By Josh Moon
Alabama Political Reporter
As I stood along the wall in room 727, listening to the Senate’s finance committee kick around the idea of mandating insurance for Autism Therapy, it struck me that the proponents of this bill were going about it all wrong.
For hours upon hours, parents and grandparents, friends, neighbors and the regular ol’ decent human beings have tried to pitch this bill – HB284 – by leaning heavy on the compassion and the humanity of it.
For weeks now, they’ve explained the heavy burden that this puts on these good, hard-working families. They’ve attempted to relay the joy parents feel when a child shut out of the world begins to open up, speak to them and interact with others. They’ve tried to convey the frustration they feel when their money runs out and their children stop advancing, even as kids in 45 other states continue forward.
Hell, they’ve even tried to explain the long-term cost savings, since applied Behavioral Therapy – treatment that is the standard now for autism care in most cases – would save the state $3 million per person by eliminating costly care through special education and other programs.
There are 50,000 families dealing with Autism today in Alabama. For an increased cost of $4 per month – maximum – on our insurance premiums, we could save about $150 billion by treating only those in Alabama who currently have Autism.
But that didn’t matter either.
We were still greeted by ignorant amendments proposing to exclude Medicaid – which is the same as denying therapy to poor children – and cutting off coverage when an Autistic child achieves some arbitrary minimum benchmark. Both of those were proposed by finance chairman Trip Pittman, who I assume took a break from burning ants with a magnifying glass to write them.
Pittman’s beef with the bill, which other less vocal Legislators share, is that it’s a “mandate” to business. And businesses don’t like mandates. They might decide not to move here if we keep tossing out mandates.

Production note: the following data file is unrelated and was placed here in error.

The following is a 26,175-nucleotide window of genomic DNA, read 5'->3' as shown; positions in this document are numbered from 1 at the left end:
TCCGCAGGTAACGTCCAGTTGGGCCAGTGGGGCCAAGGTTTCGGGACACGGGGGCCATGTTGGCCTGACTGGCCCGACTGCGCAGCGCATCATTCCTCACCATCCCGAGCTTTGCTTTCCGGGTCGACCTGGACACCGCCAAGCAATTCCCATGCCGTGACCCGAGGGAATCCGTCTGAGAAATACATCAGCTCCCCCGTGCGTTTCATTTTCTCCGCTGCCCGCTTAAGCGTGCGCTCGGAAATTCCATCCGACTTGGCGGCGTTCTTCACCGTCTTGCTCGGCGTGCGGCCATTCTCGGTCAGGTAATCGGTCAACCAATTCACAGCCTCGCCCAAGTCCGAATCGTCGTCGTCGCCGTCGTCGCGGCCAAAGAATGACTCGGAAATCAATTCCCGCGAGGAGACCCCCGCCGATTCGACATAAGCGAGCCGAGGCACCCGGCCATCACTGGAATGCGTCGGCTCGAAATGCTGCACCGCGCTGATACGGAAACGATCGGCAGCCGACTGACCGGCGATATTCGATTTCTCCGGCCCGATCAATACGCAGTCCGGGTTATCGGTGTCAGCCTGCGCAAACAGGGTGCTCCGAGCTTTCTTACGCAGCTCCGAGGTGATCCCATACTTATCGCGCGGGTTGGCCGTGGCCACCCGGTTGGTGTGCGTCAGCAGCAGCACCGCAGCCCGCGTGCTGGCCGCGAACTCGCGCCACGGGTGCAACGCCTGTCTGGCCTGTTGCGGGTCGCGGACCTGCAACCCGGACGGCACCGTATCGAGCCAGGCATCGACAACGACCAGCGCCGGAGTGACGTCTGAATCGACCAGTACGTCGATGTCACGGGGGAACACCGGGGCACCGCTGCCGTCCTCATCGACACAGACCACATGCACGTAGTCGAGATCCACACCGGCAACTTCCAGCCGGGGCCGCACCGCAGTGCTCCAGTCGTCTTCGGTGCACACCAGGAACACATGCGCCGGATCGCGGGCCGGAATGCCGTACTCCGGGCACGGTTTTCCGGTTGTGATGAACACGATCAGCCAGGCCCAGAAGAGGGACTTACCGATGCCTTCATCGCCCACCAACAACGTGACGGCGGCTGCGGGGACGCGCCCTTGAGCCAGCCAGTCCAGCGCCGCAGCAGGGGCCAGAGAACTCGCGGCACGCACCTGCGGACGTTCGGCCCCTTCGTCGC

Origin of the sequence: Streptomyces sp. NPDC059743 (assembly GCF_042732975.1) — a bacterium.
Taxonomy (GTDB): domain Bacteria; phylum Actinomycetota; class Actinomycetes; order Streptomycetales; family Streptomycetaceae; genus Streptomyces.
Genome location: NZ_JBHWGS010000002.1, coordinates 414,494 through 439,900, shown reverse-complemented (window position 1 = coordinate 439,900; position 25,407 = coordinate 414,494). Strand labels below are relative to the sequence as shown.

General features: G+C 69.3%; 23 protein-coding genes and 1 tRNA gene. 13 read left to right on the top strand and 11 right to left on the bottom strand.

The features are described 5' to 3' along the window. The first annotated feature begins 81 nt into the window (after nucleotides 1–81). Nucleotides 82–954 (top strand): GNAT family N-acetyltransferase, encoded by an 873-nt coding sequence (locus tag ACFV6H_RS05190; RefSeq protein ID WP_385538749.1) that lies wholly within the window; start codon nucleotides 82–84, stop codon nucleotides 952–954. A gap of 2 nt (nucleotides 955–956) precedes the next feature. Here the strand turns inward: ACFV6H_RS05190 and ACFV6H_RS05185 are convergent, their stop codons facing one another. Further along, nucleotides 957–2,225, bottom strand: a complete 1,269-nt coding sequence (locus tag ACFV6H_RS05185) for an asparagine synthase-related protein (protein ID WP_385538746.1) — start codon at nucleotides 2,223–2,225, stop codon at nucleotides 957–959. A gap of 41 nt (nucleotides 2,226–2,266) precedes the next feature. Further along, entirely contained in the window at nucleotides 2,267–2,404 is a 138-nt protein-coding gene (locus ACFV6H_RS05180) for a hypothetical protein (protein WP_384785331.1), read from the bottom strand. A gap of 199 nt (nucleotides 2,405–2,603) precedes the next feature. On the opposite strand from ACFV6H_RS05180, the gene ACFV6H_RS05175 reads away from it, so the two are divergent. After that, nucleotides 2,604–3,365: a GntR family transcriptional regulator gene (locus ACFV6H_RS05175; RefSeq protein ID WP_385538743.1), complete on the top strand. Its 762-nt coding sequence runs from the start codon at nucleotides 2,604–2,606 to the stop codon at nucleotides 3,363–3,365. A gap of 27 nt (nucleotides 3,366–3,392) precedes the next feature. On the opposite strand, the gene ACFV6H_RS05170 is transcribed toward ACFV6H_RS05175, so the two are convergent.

There was a sob story told by Sen. Paul Sanford – the only Senator besides Pittman to vote against the bill – of businesses in his district that couldn’t add new employees because the Obamacare mandates would kick in if they did. Of course, no one ruined the sob story by pointing out that that same Obamacare is keeping those companies’ employees healthy and working instead of twisting in the wind because their money-grubbing employers couldn’t cut into the bottom line to offer health care.
But such stories, and the obvious care and concern that these senators have for the helpless businesses of the State gave me an idea.
Maybe we should be a tad more clear about how decisions like not offering autism therapy coverage affect the businesses these guys love so dearly.
So, heads up, companies like Aerojet-Rocketdyne and Leonardo DRS, which are both on the verge of opening facilities in Alabama, this is what you’re in for:
Your employees, including your executives will pay thousands of dollars annually for Autism Therapy that is fully covered across the state lines in Georgia, Florida, Mississippi and Louisiana.
Some of your best and brightest executives, and any of your employees who have other employment options, will either refuse to work here or they’ll leave your company altogether, because why would they subject their families to poor health care, a poor education system and subpar services?
Those employees who do chose to work in this state will be sicker and miss more days of work, because even if they have the option of insurance coverage, they lack access to nearby care. That’s because we refused to expand Medicaid or develop a viable alternative, so many rural hospitals and clinics closed down, and our low rates of reimbursement drove doctors out of the State.
And while all of that sounds bad, you’ll really hardly notice it, because you’ll be too consumed watching the utter clown show that is our State Legislature.
A place so overrun with idiocy that inside its walls, a man who would remove vital Autism Therapy from poor children simply because they’re poor, has risen to such power that he can singlehandedly prevent a popular and necessary piece of Legislation from even receiving a proper vote. Even after the bill passed his committee with overwhelming support.
Welcome to Alabama.